Wow! This is going to be a difficult one for me. It was fairly plain from the publisher’s blurb that “what happened” to Marianne Mulvaney was some type of sexual assault. But I want to warn potential readers that if you are easily triggered by rape and sexual assault, you will probably want to avoid this book. It is beautifully written, evocative of upstate New York in so many ways, so reminiscent of my childhood–particularly in the natural world and small town life–and… the first half is chock full of flashbacks, both minor and protracted, of the events of the night of Marianne’s rape.

I am reading my way across the USA–5 or so books (although I may have to raise that number… again) from each state, with an emphasis on those where the setting becomes another character in the book, or where we learn something about the geography, history, and/or people of that state. This is our first read for upstate New York, and it’s fabulous.

There’s some great natural topography and geological history included that’s just an integral part of upstate New York, like this description of the road to High Point Farm.

Now the character of High Point Road changes: the blacktop becomes gravel and dirt, hardly more than a single lane, virtually no shoulders and a deep ditch on the right. The road rides the edge of an ancient glacier ridge, one of a number of bizarre raised striations in the earth in this part of New York State, like giant claws many miles long.

True to the tone of the book, there are a number of storms, especially winter ones, and the descriptions are wonderful!

A storm was blowing up, rain and sleet and then sleet and snow, the sky above the mountain-rim of the Valley a frightening bluish black roiling with clouds like those fleeting distorted faces you see as you’re beginning to fall asleep, and the sun a smoldering red eye at the horizon like the last coal in the smithy engorged with flame by the blacksmith’s bellows. … And you could hear a strange sound like the hoarse-breathing suck! suck! suck! of the bellows that was the wind sucking at the struggling car wanting to pluck it from the road.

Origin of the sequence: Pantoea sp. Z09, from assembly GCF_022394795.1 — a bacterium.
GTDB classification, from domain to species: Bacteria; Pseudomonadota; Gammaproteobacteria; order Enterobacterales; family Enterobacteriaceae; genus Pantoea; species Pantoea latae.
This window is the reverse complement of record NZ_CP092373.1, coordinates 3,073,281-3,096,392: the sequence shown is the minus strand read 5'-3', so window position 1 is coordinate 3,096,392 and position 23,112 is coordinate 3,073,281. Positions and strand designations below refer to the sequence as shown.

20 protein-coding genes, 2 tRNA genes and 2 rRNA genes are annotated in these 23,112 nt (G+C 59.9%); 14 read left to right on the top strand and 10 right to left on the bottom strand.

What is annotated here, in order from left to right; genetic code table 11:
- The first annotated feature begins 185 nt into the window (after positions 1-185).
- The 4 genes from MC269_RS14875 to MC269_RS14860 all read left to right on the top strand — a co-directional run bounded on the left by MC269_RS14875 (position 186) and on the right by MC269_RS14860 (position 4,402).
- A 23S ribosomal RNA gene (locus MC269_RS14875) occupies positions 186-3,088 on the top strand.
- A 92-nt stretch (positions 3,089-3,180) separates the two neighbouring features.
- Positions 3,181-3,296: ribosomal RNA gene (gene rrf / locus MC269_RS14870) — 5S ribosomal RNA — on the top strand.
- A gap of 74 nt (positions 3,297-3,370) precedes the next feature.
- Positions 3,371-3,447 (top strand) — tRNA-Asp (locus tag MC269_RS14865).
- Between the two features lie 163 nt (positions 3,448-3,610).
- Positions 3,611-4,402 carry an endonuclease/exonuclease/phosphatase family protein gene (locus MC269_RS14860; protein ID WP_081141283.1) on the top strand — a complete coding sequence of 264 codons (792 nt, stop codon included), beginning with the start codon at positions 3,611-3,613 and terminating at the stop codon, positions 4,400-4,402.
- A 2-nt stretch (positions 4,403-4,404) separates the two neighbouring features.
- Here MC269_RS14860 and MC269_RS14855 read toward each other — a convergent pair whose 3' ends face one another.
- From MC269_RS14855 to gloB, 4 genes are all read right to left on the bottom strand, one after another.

There are several scenes that incorporate lake lodges, which are a phenomenon common in upstate New York, in the Adirondacks and elsewhere (the Poconos, where Dirty Dancing took place, are in neighboring Pennsylvania). Some of these lodges are somewhat exclusive and cater to New York City folk upstate for a vacation, but many are accessible to middle class folks. While my family didn’t stay at the lodges, we did lots of tent camping at the nearby state parks, enjoying the lake ambiance. The Schroon Lake lodge mentioned in the book, as well as the less classy Wolf’s Head Inn, are fictional but ring true.

The Wolf’s Head Inn was a country tavern built on a promontory above the lake, a boat-rental concession operating out of its ground floor. (How the Mulvaney children loved those leaky, cumbersome rowboats, clamoring to be taken out Sunday after Sunday! The memory made the corners of Corinne’s eyes crinkle–that blinding glare on the lake at sunset.) … Inside, the Inn was dim-lit on even the sunniest days. … There were flyspecked screened windows overlooking the lake, there were unfinished floorboards littered with cigarette butts and package wrappers by the end of the night. .. Yet the Inn had a seedy glamor, your heart quickened when you stepped inside.

Throughout the book I came across bits that were extremely reminiscent of my own childhood, like this bit about hunting.

Once, long ago, Dad himself had hunted–but no longer. There were bad memories (though I did not know what these were) having to do with Dad’s hunting and the men he went hunting with, in the area of Wolf’s Head Lake.

My father used to go hunting and fishing with my mother’s father and brothers, but there was often drinking involved and at times more deer were taken than there were licenses for. My father had, I think, been becoming increasingly uncomfortable with this, but after one of the brothers mistakenly shot at my father and his fishing companion, there were no more fishing and hunting trips.

This quote also brings up one of the main themes of the book, and one which has recently been a topic of discussion in my own family–that of secrets. I remember being cautioned–about any number of topics–“we don’t talk about that.” As a parent I understand that there are things that we don’t want our children to discuss with “outsiders” for several reasons. And there are topics like this that are especially difficult to explain to younger siblings–like Judd, I was always the last to know. But there are also topics, such as mental health and miscarriages, which are surprisingly common, but have developed a stigma, due, in part, to not talking about them.